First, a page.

The Universe is home to numerous exotic and beautiful phenomena, some of which can generate almost inconceivable amounts of energy. Supermassive black holes, merging neutron stars, streams of hot gas moving close to the speed of light ... these are but a few of the marvels that generate gamma-ray radiation, the most energetic form of radiation, billions of times more energetic than the type of light visible to our eyes. What is happening to produce this much energy? What happens to the surrounding environment near these phenomena? How will studying these energetic objects add to our understanding of the very nature of the Universe and how it behaves?
The Fermi Gamma-ray Space Telescope, formerly GLAST, is opening this high-energy world to exploration and helping us answer these questions. With Fermi, astronomers at long last have a superior tool to study how black holes, notorious for pulling matter in, can accelerate jets of gas outward at fantastic speeds. Physicists are able to study subatomic particles at energies far greater than those seen in ground-based particle accelerators. And cosmologists are gaining valuable information about the birth and early evolution of the Universe.
For this unique endeavor, one that brings together the astrophysics and particle physics communities, NASA has teamed up with the U.S. Department of Energy and institutions in France, Germany, Japan, Italy and Sweden. General Dynamics was chosen to build the spacecraft. Fermi was launched June 11, 2008 at 12:05 pm EDT.
Nearly 10 billion years ago, the black hole at the center of a galaxy known as PKS B1424-418 produced a powerful outburst. Light from this blast began arriving at Earth in 2012. Now astronomers using data from NASA's Fermi Gamma-ray Space Telescope and other space- and ground-based observatories have shown that a record-breaking neutrino seen around the same time likely was born in the same event.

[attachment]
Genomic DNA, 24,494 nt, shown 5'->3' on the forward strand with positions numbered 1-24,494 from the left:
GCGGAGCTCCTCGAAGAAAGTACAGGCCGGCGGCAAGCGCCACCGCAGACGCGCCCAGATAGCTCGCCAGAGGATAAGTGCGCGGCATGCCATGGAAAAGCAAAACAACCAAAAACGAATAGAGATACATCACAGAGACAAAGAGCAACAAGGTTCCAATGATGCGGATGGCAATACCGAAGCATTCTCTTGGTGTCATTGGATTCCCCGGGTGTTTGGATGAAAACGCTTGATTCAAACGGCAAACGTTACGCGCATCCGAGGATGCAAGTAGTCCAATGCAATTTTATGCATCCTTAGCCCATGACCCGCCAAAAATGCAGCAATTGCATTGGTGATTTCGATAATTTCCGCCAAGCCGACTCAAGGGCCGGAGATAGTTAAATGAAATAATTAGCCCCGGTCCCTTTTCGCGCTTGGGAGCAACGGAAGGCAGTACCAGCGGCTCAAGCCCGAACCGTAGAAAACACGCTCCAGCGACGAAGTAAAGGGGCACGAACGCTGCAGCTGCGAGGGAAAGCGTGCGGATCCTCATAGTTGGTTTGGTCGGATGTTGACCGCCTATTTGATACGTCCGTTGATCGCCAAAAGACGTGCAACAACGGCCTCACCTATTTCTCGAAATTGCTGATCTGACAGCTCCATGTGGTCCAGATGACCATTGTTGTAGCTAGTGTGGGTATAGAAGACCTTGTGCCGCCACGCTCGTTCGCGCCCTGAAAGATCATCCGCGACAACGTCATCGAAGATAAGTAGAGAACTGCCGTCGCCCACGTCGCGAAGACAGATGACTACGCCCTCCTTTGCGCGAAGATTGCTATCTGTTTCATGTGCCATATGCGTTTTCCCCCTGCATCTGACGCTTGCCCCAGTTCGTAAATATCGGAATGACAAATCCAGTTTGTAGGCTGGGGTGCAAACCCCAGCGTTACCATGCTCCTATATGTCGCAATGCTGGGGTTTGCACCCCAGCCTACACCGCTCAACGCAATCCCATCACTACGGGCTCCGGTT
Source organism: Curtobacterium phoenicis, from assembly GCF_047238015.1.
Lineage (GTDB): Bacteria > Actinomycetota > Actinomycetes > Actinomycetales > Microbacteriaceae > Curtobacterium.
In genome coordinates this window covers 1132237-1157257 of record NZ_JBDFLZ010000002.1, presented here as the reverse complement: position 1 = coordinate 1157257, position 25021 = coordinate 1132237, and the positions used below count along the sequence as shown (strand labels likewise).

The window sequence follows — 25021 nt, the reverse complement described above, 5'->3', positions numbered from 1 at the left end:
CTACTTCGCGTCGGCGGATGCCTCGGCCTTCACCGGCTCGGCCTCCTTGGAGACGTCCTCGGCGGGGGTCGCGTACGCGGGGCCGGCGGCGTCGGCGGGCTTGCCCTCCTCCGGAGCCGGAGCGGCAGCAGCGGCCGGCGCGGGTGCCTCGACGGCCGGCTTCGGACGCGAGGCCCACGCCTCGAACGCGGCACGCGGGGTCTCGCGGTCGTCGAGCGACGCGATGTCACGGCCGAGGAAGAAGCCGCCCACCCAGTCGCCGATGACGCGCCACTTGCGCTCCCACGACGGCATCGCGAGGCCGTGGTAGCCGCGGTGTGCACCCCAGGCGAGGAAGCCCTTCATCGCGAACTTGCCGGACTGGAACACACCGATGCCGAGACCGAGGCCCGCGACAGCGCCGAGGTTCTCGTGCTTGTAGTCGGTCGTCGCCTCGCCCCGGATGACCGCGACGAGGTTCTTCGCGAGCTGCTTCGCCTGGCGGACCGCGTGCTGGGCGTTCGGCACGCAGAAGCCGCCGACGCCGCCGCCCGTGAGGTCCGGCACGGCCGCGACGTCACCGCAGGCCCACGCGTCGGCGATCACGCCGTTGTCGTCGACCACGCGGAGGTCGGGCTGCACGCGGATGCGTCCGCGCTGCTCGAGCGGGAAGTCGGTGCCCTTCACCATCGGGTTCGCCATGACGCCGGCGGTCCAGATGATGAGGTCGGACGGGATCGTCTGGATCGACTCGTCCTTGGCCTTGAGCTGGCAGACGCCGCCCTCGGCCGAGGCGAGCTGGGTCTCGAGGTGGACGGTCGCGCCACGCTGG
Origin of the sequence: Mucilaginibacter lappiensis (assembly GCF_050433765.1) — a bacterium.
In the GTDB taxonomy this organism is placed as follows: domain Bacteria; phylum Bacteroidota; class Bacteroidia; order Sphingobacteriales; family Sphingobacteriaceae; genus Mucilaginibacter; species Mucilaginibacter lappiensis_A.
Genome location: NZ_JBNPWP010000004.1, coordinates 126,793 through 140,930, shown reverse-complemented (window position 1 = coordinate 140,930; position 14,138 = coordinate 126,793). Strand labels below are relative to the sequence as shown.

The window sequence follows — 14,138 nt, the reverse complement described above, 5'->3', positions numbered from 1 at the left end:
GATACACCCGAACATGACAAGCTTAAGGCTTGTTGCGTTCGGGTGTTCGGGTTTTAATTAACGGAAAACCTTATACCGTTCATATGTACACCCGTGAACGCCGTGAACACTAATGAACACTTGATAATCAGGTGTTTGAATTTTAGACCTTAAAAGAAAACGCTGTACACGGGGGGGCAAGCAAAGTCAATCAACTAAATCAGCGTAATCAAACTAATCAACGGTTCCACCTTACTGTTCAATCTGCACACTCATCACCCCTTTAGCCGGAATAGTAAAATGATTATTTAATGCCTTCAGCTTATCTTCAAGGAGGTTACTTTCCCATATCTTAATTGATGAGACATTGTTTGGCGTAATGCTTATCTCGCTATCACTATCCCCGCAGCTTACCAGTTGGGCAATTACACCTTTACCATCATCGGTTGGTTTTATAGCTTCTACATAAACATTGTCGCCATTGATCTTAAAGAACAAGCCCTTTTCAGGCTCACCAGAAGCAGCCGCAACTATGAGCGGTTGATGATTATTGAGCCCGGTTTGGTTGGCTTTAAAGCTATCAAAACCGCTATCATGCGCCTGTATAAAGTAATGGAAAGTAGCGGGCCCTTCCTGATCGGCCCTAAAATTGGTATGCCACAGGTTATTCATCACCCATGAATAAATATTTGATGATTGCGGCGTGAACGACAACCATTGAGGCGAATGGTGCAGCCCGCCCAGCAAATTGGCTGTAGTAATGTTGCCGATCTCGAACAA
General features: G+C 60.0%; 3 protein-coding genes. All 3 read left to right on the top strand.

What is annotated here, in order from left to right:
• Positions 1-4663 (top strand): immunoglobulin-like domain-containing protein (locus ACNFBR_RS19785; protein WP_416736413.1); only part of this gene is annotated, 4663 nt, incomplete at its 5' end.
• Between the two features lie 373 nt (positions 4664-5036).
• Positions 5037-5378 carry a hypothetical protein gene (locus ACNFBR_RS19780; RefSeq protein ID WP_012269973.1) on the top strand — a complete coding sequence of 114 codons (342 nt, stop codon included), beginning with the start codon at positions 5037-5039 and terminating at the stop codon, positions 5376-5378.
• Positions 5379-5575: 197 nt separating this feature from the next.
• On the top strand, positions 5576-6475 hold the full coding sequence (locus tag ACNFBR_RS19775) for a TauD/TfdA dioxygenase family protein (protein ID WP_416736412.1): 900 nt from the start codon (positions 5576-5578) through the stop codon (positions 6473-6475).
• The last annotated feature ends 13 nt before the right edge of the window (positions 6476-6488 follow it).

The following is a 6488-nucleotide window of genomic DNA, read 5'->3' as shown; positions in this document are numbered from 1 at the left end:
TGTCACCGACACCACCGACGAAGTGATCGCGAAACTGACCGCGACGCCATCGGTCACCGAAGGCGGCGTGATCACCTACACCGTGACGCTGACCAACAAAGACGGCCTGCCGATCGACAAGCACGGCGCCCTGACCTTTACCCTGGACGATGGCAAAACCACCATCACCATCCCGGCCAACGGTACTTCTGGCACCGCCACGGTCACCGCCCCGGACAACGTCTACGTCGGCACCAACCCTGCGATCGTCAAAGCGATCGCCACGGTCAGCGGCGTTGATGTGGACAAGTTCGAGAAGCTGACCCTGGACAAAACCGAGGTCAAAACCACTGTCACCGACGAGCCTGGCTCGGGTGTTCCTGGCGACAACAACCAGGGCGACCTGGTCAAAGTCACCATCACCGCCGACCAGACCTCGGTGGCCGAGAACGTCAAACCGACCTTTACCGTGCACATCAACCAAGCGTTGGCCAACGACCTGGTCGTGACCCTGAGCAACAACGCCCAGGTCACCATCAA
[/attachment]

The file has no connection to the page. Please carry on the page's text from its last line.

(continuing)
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Two new online services have recently been added to the FSSC web site. The Fermi All-sky Variability Analysis (FAVA) employs a photometric technique to identify flaring sources in the Fermi LAT data and also offers a capability to for end users to compute light curves for any point on the sky for user specified time intervals. A second facility, maintained by the NASA Marshall Space Flight Center, provides a tabulation of candidate Untriggered GBM Short GRB Candidates. With the graphical and textual information provided, users can easily obtain the digital data from the FSSC data archive and perform their own detailed analyses.
On Sept. 14, waves of energy traveling for more than a billion years gently rattled space-time in the vicinity of Earth. The disturbance, produced by a pair of merging black holes, was captured by the Laser Interferometer Gravitational-Wave Observatory (LIGO) facilities in Hanford, Washington, and Livingston, Louisiana. This event marked the first-ever detection of gravitational waves and opens a new scientific window on how the universe works.
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